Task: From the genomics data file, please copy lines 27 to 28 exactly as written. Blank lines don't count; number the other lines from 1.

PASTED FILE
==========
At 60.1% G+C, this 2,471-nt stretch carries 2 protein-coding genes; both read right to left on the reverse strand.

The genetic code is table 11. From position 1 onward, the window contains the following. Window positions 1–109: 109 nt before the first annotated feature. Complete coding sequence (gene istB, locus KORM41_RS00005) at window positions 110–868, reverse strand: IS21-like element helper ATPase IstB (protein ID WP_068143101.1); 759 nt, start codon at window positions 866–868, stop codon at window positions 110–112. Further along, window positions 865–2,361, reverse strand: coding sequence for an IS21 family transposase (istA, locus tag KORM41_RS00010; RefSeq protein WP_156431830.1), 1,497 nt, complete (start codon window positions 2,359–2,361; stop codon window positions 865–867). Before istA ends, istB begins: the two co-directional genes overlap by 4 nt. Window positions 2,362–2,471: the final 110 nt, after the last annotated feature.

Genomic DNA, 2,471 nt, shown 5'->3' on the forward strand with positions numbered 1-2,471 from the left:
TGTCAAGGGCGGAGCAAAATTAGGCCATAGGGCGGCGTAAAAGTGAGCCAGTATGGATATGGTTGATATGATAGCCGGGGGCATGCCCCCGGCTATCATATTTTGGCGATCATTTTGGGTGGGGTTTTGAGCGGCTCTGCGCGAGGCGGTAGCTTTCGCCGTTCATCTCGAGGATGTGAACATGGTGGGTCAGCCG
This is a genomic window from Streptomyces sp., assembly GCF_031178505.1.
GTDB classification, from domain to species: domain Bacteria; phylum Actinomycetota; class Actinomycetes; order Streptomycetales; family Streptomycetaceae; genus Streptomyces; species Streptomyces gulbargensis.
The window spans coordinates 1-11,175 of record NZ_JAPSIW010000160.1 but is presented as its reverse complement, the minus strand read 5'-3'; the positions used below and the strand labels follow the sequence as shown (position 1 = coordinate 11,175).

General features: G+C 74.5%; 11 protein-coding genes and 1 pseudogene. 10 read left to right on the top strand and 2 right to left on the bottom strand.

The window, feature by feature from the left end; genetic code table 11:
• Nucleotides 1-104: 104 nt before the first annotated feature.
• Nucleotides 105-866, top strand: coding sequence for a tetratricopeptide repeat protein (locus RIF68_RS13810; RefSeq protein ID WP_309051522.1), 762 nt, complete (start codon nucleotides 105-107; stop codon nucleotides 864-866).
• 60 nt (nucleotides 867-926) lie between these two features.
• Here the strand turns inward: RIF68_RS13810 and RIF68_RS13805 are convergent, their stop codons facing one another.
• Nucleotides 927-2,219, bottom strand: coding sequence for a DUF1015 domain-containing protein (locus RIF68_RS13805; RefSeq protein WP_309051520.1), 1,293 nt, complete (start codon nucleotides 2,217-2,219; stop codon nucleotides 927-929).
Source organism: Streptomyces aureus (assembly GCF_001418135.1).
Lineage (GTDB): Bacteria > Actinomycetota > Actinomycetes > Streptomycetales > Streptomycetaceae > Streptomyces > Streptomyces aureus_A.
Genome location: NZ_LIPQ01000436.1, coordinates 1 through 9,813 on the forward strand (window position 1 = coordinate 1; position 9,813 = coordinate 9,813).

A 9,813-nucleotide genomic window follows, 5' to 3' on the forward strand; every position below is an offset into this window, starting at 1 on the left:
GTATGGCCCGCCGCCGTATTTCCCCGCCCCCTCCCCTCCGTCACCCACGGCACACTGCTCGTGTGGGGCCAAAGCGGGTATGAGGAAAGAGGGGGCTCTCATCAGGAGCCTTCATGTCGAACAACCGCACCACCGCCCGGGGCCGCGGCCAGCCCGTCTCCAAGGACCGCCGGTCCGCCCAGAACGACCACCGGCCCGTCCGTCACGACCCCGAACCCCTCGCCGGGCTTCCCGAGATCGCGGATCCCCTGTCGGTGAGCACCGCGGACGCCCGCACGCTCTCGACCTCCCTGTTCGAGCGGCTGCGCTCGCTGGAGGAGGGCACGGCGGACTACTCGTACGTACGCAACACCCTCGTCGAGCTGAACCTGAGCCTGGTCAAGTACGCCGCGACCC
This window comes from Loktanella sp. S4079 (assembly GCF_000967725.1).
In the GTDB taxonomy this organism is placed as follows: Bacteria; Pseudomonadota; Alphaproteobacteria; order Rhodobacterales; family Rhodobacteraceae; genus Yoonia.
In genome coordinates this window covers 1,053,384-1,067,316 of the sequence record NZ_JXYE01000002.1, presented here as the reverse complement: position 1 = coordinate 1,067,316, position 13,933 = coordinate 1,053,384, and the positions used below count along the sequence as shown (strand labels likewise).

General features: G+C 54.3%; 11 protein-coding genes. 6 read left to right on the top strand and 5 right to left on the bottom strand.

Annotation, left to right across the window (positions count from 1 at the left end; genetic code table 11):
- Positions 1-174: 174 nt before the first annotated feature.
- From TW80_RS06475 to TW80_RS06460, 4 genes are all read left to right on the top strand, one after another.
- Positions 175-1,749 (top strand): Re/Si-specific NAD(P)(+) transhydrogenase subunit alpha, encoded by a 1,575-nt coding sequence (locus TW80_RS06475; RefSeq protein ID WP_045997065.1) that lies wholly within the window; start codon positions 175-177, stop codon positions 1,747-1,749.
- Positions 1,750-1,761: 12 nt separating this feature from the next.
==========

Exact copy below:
- Positions 175-1,749 (top strand): Re/Si-specific NAD(P)(+) transhydrogenase subunit alpha, encoded by a 1,575-nt coding sequence (locus TW80_RS06475; RefSeq protein ID WP_045997065.1) that lies wholly within the window; start codon positions 175-177, stop codon positions 1,747-1,749.
- Positions 1,750-1,761: 12 nt separating this feature from the next.